A Guide to Wildlife in the San Juan Islands

Did you know the San Juan Islands are home to one of the most diverse ecosystems in the entire world? It’s true!

 

Every time we set out on a whale watching tour by boat, our number one goal is to see whales. Most days we do, but we also see a huge variety of other wildlife, including animals many of our guests have never seen up close before! Our kayak tours encounter a variety of diverse wildlife, and sometimes whales, too!

 

If you ever join us on one of our unforgettable tours in Friday Harbor or Roche Harbor, here’s a preview of some of the exciting wildlife you might encounter:

Whales

Everyone wants to see whales, and it’s easy to understand why. They’re elegant, majestic animals, and seeing them in the wild is just plain amazing!

 

Orcas (“Killer Whales”)

Orcas

Orca whales (a.k.a. killer whales) are the largest of the dolphin species. Orcas are known for being curious and intelligent. They’re also excellent predators, but not all orcas are after the same prey.

 

There are two distinct genotypes of orcas in the Puget Sound:

Resident Orcas

  • Eat fish

  • Travel in large, socially complex pods, each lead by a matriarch

  • Stay with the same pod for life, making each pod a cohesive family group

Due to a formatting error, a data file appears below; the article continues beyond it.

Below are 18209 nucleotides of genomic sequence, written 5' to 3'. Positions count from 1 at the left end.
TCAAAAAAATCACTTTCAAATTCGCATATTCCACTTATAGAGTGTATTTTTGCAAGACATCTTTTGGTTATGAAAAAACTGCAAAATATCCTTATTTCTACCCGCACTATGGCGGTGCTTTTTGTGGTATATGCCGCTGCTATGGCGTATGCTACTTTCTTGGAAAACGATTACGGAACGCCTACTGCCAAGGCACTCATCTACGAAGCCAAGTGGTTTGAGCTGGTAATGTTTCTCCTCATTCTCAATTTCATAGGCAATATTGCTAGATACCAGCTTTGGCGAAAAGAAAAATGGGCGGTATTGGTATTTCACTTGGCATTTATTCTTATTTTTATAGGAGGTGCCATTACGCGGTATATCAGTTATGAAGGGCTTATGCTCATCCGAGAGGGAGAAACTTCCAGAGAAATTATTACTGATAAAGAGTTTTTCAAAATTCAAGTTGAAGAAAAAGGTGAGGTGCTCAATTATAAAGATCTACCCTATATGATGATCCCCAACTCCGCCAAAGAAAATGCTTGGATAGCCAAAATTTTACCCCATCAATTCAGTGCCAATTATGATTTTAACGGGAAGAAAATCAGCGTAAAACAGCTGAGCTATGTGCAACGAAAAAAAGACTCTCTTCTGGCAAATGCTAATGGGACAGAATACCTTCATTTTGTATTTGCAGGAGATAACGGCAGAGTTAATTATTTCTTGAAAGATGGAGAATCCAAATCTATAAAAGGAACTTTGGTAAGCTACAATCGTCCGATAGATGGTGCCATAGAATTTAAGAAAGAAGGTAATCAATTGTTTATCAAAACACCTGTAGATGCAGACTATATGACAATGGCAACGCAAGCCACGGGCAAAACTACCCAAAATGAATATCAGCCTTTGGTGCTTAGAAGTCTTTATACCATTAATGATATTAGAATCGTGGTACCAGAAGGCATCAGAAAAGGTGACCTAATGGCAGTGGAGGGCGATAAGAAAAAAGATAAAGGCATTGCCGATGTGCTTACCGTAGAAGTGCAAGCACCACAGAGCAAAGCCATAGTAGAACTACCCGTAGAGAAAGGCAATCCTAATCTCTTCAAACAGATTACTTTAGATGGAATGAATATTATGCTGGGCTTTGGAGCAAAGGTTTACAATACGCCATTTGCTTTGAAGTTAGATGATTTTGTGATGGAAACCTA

Transient Orcas

  • Eat mammals like seals, porpoise, and occasionally gray or humpback whales

  • Travel in small pods of 3-5

  • Have a broad range of travel from California to Alaska

 

Read more about orca whales.

Baleen Whales

We often see baleen whales in the San Juan Islands too! Baleen whales are a group of species that includes humpback, gray, and minke whales.

 

Humpback Whale

 

Humpback whales can grow to 52 feet and often feed in the Puget Sound area during the fall before traveling to tropical waters for the winter. Humpback whales are famous for the amazingly complex song that the males sing. In 2015 alone, approximately 50 different humpback whales were sighted in the Salish Sea, and more are expected to travel through every year!

 

Gray Whale

 

Gray whales are a little smaller, only growing up to 45 feet. They have the longest annual migration route of any mammal (10,000 to 12,000 miles a year!).

Minke Whale

 

Minke whales only average about 30 feet in length. There are about 17 minke whales in the waters surrounding the San Juan Islands, but that doesn’t mean we never see them! They love traveling in groups and eating schooling fish during summer months.

 

Did you know? The word “baleen” actually refers to the filter-feeder system that these whales have inside their mouths. Baleen is similar to bristles, but it’s made out of keratin, like human hair and nails. Baleen whales catch food by taking in water through their mouths and trapping crustacean, fish, and krill in their baleen plate.

 

A humpback whale with a visible baleen plate

Birds

 

Bird lovers have a blast on our tours! We’ve seen so many amazing species up close, including bald eagles, hooded mergansers, both double-crested and pelagic cormorants, common murres, tufted puffins, and rhinoceros auklets. We also see harlequin ducks, herring gulls, pigeon guillemots, both Pacific and common loons, great blue herons, and so many more that there’s not space to list them!